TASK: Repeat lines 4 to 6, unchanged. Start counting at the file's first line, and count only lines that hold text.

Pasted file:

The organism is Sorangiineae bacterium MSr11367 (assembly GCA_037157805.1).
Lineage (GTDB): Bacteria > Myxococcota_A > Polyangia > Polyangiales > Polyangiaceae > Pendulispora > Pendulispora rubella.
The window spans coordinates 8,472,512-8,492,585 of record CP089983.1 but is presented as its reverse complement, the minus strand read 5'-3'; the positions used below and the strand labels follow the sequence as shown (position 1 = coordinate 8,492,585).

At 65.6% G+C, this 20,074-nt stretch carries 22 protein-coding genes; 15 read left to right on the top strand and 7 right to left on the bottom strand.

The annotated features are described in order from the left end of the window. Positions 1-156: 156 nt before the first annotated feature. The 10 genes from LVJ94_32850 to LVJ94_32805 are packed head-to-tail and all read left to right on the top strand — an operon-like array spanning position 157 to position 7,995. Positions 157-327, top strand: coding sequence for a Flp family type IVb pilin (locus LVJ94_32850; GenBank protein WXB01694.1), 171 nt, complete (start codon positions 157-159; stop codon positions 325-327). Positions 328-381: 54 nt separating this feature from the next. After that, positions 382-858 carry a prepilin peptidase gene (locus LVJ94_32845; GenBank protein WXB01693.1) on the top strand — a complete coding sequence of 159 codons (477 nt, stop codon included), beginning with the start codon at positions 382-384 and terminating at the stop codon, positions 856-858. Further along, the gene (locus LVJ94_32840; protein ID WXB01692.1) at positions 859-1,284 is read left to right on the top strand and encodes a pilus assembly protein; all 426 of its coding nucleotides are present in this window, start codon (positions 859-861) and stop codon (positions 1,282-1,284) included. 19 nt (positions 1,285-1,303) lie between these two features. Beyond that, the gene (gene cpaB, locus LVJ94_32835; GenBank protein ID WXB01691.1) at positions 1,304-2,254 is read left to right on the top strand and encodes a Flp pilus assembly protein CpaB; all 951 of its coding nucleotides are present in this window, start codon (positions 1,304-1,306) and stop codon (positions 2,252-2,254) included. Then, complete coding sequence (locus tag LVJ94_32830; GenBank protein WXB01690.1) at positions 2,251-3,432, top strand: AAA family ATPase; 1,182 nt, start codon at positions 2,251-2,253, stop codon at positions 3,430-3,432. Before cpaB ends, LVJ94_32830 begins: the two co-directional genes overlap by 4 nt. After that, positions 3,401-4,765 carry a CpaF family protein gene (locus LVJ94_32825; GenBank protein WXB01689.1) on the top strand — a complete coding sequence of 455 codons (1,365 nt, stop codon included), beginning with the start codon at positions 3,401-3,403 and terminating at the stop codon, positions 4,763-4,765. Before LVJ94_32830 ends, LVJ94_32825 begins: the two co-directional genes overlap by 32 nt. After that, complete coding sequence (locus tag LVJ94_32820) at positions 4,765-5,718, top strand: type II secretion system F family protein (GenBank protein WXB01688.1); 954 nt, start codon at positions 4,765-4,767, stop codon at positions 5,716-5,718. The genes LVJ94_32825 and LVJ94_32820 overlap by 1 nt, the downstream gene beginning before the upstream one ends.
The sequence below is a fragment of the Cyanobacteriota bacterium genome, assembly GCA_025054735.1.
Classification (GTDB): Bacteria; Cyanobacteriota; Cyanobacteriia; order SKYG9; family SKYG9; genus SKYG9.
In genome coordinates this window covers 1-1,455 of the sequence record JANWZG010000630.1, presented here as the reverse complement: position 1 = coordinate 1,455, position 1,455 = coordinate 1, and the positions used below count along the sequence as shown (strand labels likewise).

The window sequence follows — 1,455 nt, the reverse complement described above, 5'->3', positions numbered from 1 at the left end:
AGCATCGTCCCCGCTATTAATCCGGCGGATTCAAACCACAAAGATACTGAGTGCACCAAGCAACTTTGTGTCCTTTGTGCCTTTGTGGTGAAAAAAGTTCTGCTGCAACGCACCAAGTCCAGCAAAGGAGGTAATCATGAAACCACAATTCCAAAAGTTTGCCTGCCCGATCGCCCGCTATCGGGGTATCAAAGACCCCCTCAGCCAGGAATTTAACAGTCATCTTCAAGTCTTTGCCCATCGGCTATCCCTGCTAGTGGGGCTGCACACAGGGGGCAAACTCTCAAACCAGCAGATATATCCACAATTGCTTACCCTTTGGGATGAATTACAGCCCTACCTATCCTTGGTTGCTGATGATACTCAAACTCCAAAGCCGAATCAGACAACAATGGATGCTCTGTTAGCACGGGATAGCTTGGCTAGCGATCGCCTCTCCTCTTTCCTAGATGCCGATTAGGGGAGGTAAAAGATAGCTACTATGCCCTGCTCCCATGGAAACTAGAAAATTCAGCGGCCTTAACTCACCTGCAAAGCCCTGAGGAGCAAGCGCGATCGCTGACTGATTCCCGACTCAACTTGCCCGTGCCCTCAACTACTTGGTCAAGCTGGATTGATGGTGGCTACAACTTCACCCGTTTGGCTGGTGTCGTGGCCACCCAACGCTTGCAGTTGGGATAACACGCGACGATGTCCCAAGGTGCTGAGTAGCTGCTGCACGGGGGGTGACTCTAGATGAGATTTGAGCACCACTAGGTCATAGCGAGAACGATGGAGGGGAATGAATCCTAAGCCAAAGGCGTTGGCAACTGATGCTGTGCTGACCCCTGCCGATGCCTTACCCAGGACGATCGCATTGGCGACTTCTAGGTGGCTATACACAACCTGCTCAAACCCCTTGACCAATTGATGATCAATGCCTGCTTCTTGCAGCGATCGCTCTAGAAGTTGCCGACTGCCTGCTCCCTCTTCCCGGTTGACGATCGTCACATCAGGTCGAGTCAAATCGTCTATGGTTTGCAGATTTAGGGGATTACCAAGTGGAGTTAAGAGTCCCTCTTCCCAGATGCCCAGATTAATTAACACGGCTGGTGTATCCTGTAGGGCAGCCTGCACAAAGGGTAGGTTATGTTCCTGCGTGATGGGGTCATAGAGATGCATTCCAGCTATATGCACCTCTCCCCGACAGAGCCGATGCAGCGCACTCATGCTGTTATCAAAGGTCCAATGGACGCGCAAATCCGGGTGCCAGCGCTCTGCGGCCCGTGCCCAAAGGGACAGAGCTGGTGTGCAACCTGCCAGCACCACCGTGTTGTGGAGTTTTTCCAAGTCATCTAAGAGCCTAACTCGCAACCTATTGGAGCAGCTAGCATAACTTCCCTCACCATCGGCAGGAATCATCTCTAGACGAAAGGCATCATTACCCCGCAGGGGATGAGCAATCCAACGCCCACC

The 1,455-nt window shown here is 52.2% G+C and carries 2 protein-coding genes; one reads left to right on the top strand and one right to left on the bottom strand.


At 65.6% G+C, this 20,074-nt stretch carries 22 protein-coding genes; 15 read left to right on the top strand and 7 right to left on the bottom strand.

The annotated features are described in order from the left end of the window. Positions 1-156: 156 nt before the first annotated feature. The 10 genes from LVJ94_32850 to LVJ94_32805 are packed head-to-tail and all read left to right on the top strand — an operon-like array spanning position 157 to position 7,995. Positions 157-327, top strand: coding sequence for a Flp family type IVb pilin (locus LVJ94_32850; GenBank protein WXB01694.1), 171 nt, complete (start codon positions 157-159; stop codon positions 325-327). Positions 328-381: 54 nt separating this feature from the next. After that, positions 382-858 carry a prepilin peptidase gene (locus LVJ94_32845; GenBank protein WXB01693.1) on the top strand — a complete coding sequence of 159 codons (477 nt, stop codon included), beginning with the start codon at positions 382-384 and terminating at the stop codon, positions 856-858. Further along, the gene (locus LVJ94_32840; protein ID WXB01692.1) at positions 859-1,284 is read left to right on the top strand and encodes a pilus assembly protein; all 426 of its coding nucleotides are present in this window, start codon (positions 859-861) and stop codon (positions 1,282-1,284) included. 19 nt (positions 1,285-1,303) lie between these two features. Beyond that, the gene (gene cpaB, locus LVJ94_32835; GenBank protein ID WXB01691.1) at positions 1,304-2,254 is read left to right on the top strand and encodes a Flp pilus assembly protein CpaB; all 951 of its coding nucleotides are present in this window, start codon (positions 1,304-1,306) and stop codon (positions 2,252-2,254) included. Then, complete coding sequence (locus tag LVJ94_32830; GenBank protein WXB01690.1) at positions 2,251-3,432, top strand: AAA family ATPase; 1,182 nt, start codon at positions 2,251-2,253, stop codon at positions 3,430-3,432. Before cpaB ends, LVJ94_32830 begins: the two co-directional genes overlap by 4 nt. After that, positions 3,401-4,765 carry a CpaF family protein gene (locus LVJ94_32825; GenBank protein WXB01689.1) on the top strand — a complete coding sequence of 455 codons (1,365 nt, stop codon included), beginning with the start codon at positions 3,401-3,403 and terminating at the stop codon, positions 4,763-4,765. Before LVJ94_32830 ends, LVJ94_32825 begins: the two co-directional genes overlap by 32 nt. After that, complete coding sequence (locus tag LVJ94_32820) at positions 4,765-5,718, top strand: type II secretion system F family protein (GenBank protein WXB01688.1); 954 nt, start codon at positions 4,765-4,767, stop codon at positions 5,716-5,718. The genes LVJ94_32825 and LVJ94_32820 overlap by 1 nt, the downstream gene beginning before the upstream one ends.
The sequence below is a fragment of the Cyanobacteriota bacterium genome, assembly GCA_025054735.1.